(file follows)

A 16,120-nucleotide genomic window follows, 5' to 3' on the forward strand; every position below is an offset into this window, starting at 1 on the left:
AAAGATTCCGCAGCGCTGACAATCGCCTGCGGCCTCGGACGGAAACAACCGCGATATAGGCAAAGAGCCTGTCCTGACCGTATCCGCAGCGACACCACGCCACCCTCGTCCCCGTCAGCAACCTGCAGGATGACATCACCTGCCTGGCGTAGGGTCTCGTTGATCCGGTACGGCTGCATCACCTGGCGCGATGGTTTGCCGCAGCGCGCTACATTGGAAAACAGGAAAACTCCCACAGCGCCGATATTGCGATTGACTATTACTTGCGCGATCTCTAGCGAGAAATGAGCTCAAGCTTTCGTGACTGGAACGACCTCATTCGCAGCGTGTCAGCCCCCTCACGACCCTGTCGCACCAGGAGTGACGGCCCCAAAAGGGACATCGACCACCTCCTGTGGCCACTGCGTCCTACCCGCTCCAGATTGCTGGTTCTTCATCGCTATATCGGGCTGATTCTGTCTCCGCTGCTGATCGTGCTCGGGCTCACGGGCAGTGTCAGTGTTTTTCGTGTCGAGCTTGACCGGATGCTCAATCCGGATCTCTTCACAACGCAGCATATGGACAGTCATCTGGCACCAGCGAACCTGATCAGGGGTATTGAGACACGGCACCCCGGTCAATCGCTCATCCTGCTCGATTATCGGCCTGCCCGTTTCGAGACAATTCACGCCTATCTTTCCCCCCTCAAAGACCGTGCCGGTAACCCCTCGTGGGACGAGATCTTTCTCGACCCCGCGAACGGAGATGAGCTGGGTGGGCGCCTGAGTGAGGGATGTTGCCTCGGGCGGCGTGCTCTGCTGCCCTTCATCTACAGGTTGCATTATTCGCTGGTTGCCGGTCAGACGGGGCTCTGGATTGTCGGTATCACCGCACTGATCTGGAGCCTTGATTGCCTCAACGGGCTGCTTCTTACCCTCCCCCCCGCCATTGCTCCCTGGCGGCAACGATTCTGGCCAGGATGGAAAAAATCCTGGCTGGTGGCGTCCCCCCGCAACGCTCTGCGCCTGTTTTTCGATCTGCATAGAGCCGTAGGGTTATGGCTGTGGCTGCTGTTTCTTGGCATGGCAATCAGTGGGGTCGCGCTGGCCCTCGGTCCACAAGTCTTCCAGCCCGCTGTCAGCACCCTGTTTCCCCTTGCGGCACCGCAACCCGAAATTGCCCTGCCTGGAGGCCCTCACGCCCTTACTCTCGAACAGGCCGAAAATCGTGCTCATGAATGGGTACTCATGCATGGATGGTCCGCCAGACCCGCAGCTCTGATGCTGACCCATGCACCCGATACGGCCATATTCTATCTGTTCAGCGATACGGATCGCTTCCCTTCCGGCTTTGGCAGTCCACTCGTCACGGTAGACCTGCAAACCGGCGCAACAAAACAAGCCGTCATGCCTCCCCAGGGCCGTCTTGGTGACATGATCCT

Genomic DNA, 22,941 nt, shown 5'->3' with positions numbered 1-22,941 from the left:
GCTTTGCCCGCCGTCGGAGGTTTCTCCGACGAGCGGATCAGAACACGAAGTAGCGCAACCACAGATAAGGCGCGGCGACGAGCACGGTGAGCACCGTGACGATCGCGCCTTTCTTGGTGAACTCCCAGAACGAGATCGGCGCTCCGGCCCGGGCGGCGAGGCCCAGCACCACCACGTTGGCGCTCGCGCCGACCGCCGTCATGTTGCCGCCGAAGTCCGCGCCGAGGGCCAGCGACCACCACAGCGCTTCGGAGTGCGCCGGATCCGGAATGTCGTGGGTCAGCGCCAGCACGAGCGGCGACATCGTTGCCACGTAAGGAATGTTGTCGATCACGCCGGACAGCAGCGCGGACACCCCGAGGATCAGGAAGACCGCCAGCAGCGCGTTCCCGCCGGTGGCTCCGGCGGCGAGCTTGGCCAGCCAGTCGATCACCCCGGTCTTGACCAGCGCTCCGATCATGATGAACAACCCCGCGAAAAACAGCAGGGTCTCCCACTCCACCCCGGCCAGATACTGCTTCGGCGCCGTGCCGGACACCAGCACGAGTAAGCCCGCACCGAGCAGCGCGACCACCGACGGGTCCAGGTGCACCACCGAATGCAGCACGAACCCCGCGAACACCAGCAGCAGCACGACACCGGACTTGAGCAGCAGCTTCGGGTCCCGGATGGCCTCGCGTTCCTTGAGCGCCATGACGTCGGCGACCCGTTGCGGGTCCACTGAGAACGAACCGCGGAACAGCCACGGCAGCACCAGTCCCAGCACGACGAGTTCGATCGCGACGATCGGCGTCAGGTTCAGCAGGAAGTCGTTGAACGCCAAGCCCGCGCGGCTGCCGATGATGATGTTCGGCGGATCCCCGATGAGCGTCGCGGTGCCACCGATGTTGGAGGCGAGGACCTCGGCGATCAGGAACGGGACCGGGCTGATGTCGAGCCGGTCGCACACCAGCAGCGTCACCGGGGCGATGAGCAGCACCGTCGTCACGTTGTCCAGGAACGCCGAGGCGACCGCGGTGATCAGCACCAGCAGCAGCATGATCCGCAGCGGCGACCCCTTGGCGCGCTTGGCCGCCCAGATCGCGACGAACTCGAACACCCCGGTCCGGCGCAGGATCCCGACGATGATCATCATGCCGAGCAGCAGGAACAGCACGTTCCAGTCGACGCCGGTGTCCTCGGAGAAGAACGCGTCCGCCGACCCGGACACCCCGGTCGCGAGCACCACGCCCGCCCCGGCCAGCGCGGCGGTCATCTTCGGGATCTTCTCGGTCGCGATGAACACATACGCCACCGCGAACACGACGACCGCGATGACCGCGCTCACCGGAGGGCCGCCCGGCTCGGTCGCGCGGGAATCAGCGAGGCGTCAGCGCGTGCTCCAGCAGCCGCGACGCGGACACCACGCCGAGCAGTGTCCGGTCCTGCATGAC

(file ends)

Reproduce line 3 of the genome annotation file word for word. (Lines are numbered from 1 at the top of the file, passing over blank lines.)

Genomic DNA, 22,941 nt, shown 5'->3' with positions numbered 1-22,941 from the left: